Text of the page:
Cooking as Prayer

03-11-2018From Our PastorDeacon Wendt

I thought this would be a good time to let you in on a little secret that I discovered in my grandma's kitchen long agowhen I would help her cook all the family meals; the act of praying while cooking.

Some of you may even remember that many Catholic homes and maybe you still do, have a Kitchen Prayer plaque orpicture hanging in the kitchen.

If prayer is "raising our minds and hearts to God," and being in a relationship with God, then anything can be prayer. Preparing a meal can certainly be a wonderful prayer. And, if our cooking is for our family or others with whom we live,then it can be a great act of love.

It starts, as always, with desire. While I'm putting on my apron, or getting out my equipment, I can begin by naming mydesire for this time.

"Dear Lord, as you nourish us with your love, let me prepare this nourishment with you at my side. Give me the joy of being creative and loving, self-sacrificing and generous. As part of my baptism and my royal priesthood, let me offer this meal as a religious experience for me and for my family. As I prepare, help me to contemplate the people in towns and villages around the world who are preparing meals today for their families - with great love, and with what they have.Thank you for your love. I now prepare to share it. Amen."

Of course, we could add many words that are special to our circumstances.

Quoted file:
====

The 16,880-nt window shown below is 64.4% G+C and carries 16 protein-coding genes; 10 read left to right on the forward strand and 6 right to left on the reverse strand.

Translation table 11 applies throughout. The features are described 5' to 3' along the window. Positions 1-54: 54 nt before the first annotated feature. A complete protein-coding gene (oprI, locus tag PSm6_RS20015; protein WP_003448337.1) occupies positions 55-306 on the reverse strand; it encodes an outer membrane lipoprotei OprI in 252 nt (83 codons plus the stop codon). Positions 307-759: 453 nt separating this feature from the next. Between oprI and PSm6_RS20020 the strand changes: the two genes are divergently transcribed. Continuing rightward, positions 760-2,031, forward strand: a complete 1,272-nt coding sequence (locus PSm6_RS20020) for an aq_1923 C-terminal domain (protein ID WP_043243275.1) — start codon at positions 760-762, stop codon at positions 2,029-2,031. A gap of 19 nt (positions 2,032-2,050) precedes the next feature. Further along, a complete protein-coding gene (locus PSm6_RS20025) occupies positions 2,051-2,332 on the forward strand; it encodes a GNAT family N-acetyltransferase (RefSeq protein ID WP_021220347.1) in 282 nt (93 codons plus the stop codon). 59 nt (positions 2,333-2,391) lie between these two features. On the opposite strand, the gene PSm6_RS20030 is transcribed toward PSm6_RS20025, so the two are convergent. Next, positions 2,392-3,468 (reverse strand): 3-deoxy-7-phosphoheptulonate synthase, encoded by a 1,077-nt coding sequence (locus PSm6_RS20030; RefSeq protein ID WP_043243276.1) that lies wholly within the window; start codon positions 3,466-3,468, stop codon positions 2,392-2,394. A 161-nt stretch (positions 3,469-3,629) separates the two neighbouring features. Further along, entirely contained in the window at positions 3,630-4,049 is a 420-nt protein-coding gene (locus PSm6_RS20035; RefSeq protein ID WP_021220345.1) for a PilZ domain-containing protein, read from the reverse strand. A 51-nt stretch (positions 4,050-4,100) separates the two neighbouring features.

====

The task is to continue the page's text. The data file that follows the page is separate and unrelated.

"Let this meal nourish Frank with your love. He is so full of tension and worry. I love him and deeply desire to offer him this meal as something different, and a sign of my care and our faith." "Oh, Lord, Jennie needs you so much these days. She seems so distracted and not herself. Through our prayer and the sharing of this meal, give her the security of your love. And through our faith in your dying and rising for us, help her place the difficulties she is experiencing at work intoher relationship with you."

Just imagine how different our "getting dinner together" can be, if we fill those early busy moments of preparation withprayer, naming our desires so explicitly.

One of the easiest and simplest meals that can place us in solidarity, in even a symbolic way, with much of the poor of the world is Rice and Beans. This meal is healthy, nourishing and filling. Praying with its preparation and eating it - feeling humble and honored to share it with our sisters and brothers in so many countries - can be a great source ofdevotion for us and our families.

Take the rest of this lent and turn your kitchen and home into a house of prayer. Cook together, eat together, be together and remember to pray together.

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